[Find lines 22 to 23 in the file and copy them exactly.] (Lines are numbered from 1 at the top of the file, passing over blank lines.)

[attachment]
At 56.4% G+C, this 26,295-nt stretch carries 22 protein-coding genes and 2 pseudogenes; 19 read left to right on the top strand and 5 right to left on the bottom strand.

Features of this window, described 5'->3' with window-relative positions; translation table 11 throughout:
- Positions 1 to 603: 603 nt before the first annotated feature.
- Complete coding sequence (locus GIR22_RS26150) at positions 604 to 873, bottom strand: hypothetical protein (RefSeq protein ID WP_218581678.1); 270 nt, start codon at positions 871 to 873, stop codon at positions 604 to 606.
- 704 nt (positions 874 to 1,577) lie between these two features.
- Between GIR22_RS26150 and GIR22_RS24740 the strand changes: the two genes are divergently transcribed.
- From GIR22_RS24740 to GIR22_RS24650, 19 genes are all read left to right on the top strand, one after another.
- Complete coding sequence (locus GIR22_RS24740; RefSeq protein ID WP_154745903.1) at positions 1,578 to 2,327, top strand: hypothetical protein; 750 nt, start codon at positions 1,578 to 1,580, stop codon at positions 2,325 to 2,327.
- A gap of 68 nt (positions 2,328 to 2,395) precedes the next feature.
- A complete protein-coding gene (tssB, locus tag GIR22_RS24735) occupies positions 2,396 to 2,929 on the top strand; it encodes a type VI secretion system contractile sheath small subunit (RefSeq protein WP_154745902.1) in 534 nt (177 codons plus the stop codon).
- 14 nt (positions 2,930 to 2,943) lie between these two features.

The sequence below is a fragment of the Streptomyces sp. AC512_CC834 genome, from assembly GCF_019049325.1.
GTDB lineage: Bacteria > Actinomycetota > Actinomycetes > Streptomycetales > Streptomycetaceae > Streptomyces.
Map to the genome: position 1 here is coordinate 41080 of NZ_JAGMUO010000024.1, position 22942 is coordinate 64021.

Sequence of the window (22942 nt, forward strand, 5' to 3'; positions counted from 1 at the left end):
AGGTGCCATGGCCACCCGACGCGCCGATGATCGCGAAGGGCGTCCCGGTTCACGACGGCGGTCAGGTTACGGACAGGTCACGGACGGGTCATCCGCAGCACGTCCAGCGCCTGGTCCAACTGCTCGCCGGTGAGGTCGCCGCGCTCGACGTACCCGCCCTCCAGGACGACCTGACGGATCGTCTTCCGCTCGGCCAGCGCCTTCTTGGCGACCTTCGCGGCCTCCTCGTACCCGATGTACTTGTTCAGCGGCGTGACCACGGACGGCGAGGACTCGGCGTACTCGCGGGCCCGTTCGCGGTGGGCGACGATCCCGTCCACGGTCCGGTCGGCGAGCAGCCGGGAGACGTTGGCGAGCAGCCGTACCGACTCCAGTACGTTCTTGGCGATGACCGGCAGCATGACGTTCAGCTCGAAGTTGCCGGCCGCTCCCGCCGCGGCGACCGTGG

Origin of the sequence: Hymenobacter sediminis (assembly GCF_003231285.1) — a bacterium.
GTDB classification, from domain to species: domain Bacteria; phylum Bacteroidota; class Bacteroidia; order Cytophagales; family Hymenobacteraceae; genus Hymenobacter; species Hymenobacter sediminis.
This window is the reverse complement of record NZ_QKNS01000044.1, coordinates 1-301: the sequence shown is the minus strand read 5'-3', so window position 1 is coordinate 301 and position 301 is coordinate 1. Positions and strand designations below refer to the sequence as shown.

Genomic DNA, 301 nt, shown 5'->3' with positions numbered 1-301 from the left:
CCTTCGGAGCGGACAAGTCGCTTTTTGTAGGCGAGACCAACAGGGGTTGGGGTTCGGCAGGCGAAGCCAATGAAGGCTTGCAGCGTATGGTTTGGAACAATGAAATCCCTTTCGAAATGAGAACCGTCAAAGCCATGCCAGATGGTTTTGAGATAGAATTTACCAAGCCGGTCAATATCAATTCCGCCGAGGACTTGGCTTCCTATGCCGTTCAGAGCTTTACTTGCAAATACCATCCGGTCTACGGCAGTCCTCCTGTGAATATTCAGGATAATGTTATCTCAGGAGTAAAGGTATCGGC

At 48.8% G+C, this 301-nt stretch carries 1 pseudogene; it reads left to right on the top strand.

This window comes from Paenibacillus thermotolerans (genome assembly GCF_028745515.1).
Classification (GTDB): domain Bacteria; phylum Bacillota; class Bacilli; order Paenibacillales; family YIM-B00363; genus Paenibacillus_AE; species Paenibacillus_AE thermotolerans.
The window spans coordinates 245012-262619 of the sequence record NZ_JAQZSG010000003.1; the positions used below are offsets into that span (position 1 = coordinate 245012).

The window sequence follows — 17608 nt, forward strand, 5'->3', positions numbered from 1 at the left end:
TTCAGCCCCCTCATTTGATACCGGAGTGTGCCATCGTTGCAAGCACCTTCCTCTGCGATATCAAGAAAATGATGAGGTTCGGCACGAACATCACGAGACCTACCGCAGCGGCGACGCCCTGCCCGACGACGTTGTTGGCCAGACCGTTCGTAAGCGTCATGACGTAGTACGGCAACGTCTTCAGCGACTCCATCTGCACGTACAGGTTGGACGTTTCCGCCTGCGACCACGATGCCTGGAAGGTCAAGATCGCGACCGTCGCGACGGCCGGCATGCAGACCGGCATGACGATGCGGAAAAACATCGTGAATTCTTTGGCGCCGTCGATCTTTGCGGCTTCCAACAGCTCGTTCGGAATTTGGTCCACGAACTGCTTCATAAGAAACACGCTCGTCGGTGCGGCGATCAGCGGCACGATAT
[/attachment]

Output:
At 48.8% G+C, this 301-nt stretch carries 1 pseudogene; it reads left to right on the top strand.

This window comes from Paenibacillus thermotolerans (genome assembly GCF_028745515.1).